Here's the general reputation of each major brand from a hobbyists' point of view:
Simplex - Good reliable panels with lots of features, but some models (4001, 4002) are especially delicate and intolerant to mistakes. Their LCD-based panels are all very similar. Programming is in-depth, but not difficult.
EST - Newer panels are nice and easy with lots of features (FireShield, FireworX, iO-series). Older panels (2400, QuickStart, EST2) aren't very well designed and have a poor reliability track record. Programming is a "love it or hate it" kind of deal.
Siemens - Not too many "hobbyist-friendly" panels, but the SXL is pretty straightforward and the System 3 will outlive you if you know how to use it. Stay away from the addressable stuff, though.
Fire-Lite - Very straightforward and easy to use. Programming is "what you see is what you get". The features are basic, but enough for any small system. Good track record in terms of reliability.
Silent Knight - Lots of features, but programming on addressable systems has a bit of a learning curve. Their LCD-based panels all kind of work the same. I've heard mixed reports in terms of reliability.
Notifier - Excellent panels, but the cost generally keeps them away from hobbyists. Lots of features and fairly straightforward to operate.
Gamewell-FCI - The 7100 is a solid and easy-to-use panel. I don't know much about IdentiFlex systems - probably best to stay away until someone here gets their hands on one.
ESL - Very basic conventional panels. Not very interesting, but easy to set up.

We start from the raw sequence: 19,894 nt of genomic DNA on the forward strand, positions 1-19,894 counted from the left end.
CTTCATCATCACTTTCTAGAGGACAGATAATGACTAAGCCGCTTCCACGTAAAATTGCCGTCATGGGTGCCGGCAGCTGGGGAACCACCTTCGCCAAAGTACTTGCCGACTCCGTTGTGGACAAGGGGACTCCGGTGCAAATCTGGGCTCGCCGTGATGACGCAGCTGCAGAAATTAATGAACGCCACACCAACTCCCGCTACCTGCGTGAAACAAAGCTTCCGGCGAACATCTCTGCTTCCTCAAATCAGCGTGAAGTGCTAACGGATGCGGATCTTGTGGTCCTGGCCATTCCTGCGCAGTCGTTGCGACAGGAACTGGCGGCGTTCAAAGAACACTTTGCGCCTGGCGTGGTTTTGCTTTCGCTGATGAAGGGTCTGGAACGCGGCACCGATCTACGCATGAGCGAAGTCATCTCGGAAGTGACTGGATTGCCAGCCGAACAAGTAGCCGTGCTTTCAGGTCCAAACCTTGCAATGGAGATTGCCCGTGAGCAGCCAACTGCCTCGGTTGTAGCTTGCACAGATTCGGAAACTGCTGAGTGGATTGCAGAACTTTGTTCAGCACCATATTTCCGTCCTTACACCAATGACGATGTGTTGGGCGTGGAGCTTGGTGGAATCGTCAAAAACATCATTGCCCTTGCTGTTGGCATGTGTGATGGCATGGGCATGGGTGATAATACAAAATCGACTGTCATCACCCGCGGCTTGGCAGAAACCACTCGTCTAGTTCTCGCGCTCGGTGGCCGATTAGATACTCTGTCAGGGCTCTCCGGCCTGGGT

Honeywell - The Honeywell brand can mean many things: lower-end Ademco fire/burg systems, rebranded high-end Notifier or EST equipment, or older originally-manufactured systems designed for huge buildings. Either way, not really hobbyist-friendly.
Bosch, Fike, Autocall, DMP, Firecom - All proprietary. Stay away.
Mircom/Secutron/Summit, EVAX, Potter, National Time, Spectronics, Kidde, Fenwal, Ansul, Protectowire, etc - No one here has much experience with these, so try at your own risk.
Couch, Standard Electric Time, IBM, Auth, older Edwards and Faraday, Acme, Ellenco, etc - All very old AC systems that don't do much besides relay high voltage. Probably best to stay away unless you know exactly what you're getting into.
It's finally time to answer question #1! Except let's substitute the word "cheap" for "reasonable". It's unfortunate, but you're chances of finding a panel for under, say $50, are highly unlikely. Here is how much I paid for each of my panels (to the best of my memory - not including shipping). These prices are about average:
Simplex 4010 - $300
Simplex 2001 - $250
Silent Knight IFP-1000 - $120
Gamewell-FCI 7100 - $200
EST QuickStart - $250
EST iO64 - $275
EST ANS100 - $250
Fire-Lite MS-5UD - $250
Pyrotronics System 3 - $75
Honeywell FS90 - $300
For you, this may be affordable or beyond your budget. Either way, look at it as a major expense and don't throw your money away so fast. If you can't afford one, perhaps it's a good thing that you need to save up for it - you'll slow down and buy something that is worth it.
Now, as far as where to find one, eBay is the number one resource. It's a good idea to purchase from sellers who allow returns in case the panel arrives dead. Many sellers pull these out of buildings awaiting demolition, and don't know much about their condition. Panels can also get damaged during shipping if the seller didn't pack well. On one occasion, I received a panel with a faulty keypad, and was able to return it for a full refund since the seller had no way of knowing. It's just a good idea to have that safety net. Also, don't be discouraged by all of the overpriced panels on eBay. Just ignore those listings - good deals will certainly come if you're willing to wait and search regularly.
I found my System 3 on Craigslist. There are far less fire alarm items available, but sellers usually want to get rid of stuff quick and will set reasonable prices. My System 3 came from a different state - I offered to pay the seller to ship, and they happily did so. If you see a good deal out of town, it never hurts to ask.